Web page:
Here's a list of things I enjoy about this book:
- It is apolitical. Trump does not exist.
- It is pleasant to read.
- There is no comment section full of people yelling at each other about things that have nothing to do with the article.
- The illustrations are perfect. They fit the theme and aren't too modern, yet still nice too look at.
- I enjoy the setting & it's a picture perfect view of a time when things were likely not picture perfect.
- Trump hasn't even been born yet. World War I and II haven't happened. It's just Mary and Laura and Ma and Pa.
Things I dislike:
- Casual racism.
- Bullet making.
Anyway, so Christmas is coming and Wisconsin is full of snow. I love snow. I love our hoarfrost. I especially love talking about the hoarfrost with young teenagers who get excited that they are allowed to say "whore" and their dumb jokes.
Pa makes Ma an intricate shelf, which Ma puts a "china woman" on. I'm guessing it's some sort of porcelain doll? Or is it actually a Chinese doll? I have no idea. I am inspired by Pa's woodworking skills though.
Ma cooks for Christmas - "rye'n'Injun" bread, Swedish crackers, baked beans, salt pork, molasses. Vinegar pies, dried apple pies, and cookies. Okay, I know what Swedish crackers, baked beans, salt pork, and molasses are. No idea on the Vinegar pies or rye'n'injun bread. I feel weird typing out the rye bread name.
For Christmas, extended family visits! All of the kids run around shouting, and get yelled at. There are no ages listed, but Laura is obviously younger than Peter and Alice and Ella. They flop around in the snow for a bit, and get so excited they can't sleep. See, olden days people are just like us, but without the internet. Or automobiles. Or Beat Saber.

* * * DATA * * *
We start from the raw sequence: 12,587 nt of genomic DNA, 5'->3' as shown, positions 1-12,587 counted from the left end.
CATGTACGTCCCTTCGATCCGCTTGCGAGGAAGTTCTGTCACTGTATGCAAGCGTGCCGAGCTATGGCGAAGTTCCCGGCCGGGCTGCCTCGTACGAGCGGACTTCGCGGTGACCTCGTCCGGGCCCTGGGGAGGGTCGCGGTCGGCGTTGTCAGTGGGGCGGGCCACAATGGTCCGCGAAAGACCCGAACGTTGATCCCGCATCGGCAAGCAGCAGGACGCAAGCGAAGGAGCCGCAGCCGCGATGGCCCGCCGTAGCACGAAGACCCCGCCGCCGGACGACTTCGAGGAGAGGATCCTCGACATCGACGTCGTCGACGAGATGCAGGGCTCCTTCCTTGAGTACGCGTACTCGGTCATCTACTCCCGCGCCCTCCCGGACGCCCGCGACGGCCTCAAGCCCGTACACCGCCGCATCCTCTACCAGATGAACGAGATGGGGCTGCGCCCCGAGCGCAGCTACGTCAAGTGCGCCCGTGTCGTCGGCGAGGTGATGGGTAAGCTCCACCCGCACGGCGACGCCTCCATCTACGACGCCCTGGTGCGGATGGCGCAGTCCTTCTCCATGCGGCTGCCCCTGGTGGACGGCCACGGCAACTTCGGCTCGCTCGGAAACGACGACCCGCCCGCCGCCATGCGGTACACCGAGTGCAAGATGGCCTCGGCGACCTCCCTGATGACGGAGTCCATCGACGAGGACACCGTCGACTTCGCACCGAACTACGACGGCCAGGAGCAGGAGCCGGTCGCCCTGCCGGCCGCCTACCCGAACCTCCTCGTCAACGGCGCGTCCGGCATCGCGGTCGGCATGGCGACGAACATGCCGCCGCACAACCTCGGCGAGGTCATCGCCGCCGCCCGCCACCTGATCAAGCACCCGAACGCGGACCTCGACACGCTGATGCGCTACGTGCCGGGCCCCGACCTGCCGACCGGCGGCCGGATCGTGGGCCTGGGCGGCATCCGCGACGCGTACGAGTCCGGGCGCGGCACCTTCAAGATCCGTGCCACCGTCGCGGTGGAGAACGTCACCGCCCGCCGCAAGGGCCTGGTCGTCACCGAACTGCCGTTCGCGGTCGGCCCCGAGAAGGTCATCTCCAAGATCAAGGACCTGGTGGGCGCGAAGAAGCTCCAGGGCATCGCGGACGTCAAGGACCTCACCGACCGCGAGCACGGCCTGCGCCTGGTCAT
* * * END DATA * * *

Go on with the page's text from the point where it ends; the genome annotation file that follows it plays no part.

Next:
Uncle Peter and Aunt Eliza tell a story that Laura eavesdrops in on. It involves their family dog protecting them from a panther. Man, there must have been a lot of big cats back in the day.
Ma realizes the kids are all awake and tells Pa to play fiddle for them.
Then it's Christmas! They all wake up and get their stockings! They all got candy and mittens. Laura gets a rag doll. The other girls are not jealous because Laura is the littlest, other than Carrie and Dolly Varden (OMG that's a fish). The dolls name is Charlotte.
Peter jokes about no one getting only a switch. I wonder if that's like the "you'll get only coal" that some parents threaten now?
Then they do chores because life during westward expansion and homestead isn't easy. They eat pancakes and now I want pancakes. It's too cold to be outside (ha!) and so they look at the bible and Laura holds her doll, and they eat candy.
They are served dinner and we are reminded that children should be seen and not heard, which is so weird. And their aunt and uncle and cousins leave.
Not a lot happens but it's just a nice story. Definitely for kids. Very nice distraction from the very stable genius.